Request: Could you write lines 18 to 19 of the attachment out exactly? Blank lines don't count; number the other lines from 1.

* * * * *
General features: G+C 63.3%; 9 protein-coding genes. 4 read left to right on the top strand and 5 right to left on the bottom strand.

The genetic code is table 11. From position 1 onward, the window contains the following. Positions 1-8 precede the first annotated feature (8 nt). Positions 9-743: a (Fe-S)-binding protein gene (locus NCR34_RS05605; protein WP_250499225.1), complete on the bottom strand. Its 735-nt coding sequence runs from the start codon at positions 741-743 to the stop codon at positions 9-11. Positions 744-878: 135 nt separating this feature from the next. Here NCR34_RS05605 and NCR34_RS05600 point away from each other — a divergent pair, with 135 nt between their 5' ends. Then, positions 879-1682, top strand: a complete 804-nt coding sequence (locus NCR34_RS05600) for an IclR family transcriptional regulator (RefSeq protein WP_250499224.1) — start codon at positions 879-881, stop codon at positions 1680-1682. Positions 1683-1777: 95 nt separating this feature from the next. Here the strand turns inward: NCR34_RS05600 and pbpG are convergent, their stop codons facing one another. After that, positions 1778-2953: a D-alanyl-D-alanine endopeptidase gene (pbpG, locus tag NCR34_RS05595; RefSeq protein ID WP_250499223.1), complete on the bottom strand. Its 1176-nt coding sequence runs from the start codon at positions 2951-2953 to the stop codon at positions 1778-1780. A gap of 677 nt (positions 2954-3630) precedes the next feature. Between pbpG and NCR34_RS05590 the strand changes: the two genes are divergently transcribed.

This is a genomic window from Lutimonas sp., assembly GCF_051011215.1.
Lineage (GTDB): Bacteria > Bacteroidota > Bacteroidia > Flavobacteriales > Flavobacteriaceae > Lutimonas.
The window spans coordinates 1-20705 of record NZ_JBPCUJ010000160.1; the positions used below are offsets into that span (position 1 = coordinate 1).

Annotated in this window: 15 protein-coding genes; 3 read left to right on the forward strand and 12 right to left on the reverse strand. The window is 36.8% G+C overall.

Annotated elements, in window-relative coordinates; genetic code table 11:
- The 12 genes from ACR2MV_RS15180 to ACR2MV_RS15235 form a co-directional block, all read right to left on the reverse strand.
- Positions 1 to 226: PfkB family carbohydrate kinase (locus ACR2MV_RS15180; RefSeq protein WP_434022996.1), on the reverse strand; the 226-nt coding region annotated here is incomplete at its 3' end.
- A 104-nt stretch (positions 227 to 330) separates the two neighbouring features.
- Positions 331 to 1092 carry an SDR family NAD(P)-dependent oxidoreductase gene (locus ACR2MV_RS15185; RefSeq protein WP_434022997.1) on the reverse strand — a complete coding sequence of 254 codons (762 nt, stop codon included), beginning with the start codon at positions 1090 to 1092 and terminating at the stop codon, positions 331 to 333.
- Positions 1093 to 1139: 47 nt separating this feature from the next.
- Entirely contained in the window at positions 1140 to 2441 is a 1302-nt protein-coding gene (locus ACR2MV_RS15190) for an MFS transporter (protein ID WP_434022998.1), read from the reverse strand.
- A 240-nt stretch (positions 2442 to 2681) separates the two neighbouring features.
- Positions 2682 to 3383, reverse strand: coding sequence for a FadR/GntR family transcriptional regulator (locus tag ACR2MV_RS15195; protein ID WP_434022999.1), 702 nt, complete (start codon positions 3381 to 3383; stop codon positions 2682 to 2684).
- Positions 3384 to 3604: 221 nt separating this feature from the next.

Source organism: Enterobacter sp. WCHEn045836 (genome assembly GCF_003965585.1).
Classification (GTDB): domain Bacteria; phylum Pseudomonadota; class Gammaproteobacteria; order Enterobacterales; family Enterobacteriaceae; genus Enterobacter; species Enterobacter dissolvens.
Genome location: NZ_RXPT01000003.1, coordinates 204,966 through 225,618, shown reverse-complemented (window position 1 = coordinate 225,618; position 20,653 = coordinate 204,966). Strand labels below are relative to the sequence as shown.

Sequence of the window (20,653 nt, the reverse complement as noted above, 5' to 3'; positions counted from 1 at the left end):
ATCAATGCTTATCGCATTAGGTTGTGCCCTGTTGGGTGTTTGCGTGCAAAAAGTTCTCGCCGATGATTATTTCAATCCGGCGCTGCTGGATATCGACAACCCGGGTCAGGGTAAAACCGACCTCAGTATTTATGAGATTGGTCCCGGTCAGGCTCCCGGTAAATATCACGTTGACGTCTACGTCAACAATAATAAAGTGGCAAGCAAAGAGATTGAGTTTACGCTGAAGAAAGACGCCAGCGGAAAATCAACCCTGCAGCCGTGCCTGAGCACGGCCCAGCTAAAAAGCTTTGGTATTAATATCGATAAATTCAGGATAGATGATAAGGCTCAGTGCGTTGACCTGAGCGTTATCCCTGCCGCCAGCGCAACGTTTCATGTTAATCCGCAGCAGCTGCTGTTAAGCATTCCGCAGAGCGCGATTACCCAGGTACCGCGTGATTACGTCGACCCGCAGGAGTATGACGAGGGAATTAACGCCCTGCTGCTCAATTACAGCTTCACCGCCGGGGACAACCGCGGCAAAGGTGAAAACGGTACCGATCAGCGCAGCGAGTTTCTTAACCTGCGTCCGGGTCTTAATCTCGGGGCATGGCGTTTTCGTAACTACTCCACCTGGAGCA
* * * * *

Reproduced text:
Classification (GTDB): domain Bacteria; phylum Pseudomonadota; class Gammaproteobacteria; order Enterobacterales; family Enterobacteriaceae; genus Enterobacter; species Enterobacter dissolvens.
Genome location: NZ_RXPT01000003.1, coordinates 204,966 through 225,618, shown reverse-complemented (window position 1 = coordinate 225,618; position 20,653 = coordinate 204,966). Strand labels below are relative to the sequence as shown.